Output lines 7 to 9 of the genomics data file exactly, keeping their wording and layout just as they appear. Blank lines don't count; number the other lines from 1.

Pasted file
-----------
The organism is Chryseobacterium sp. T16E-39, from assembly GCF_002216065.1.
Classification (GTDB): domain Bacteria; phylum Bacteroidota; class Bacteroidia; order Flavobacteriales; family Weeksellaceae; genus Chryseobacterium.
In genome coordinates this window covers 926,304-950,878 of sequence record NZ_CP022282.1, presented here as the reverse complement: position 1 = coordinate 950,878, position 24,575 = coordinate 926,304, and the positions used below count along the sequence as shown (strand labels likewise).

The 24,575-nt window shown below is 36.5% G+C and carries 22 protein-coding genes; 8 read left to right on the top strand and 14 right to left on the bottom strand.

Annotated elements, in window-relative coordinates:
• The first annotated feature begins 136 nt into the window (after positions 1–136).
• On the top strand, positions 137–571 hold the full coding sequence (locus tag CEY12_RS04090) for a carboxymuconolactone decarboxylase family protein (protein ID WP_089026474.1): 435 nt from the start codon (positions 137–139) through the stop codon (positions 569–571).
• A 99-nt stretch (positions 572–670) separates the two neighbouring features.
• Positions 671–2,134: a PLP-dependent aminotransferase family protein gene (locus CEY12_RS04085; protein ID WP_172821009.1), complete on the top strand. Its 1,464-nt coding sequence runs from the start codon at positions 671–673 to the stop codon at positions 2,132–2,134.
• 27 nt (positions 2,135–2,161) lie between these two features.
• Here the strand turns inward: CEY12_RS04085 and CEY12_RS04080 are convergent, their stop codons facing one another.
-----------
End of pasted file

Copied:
• On the top strand, positions 137–571 hold the full coding sequence (locus tag CEY12_RS04090) for a carboxymuconolactone decarboxylase family protein (protein ID WP_089026474.1): 435 nt from the start codon (positions 137–139) through the stop codon (positions 569–571).
• A 99-nt stretch (positions 572–670) separates the two neighbouring features.
• Positions 671–2,134: a PLP-dependent aminotransferase family protein gene (locus CEY12_RS04085; protein ID WP_172821009.1), complete on the top strand. Its 1,464-nt coding sequence runs from the start codon at positions 671–673 to the stop codon at positions 2,132–2,134.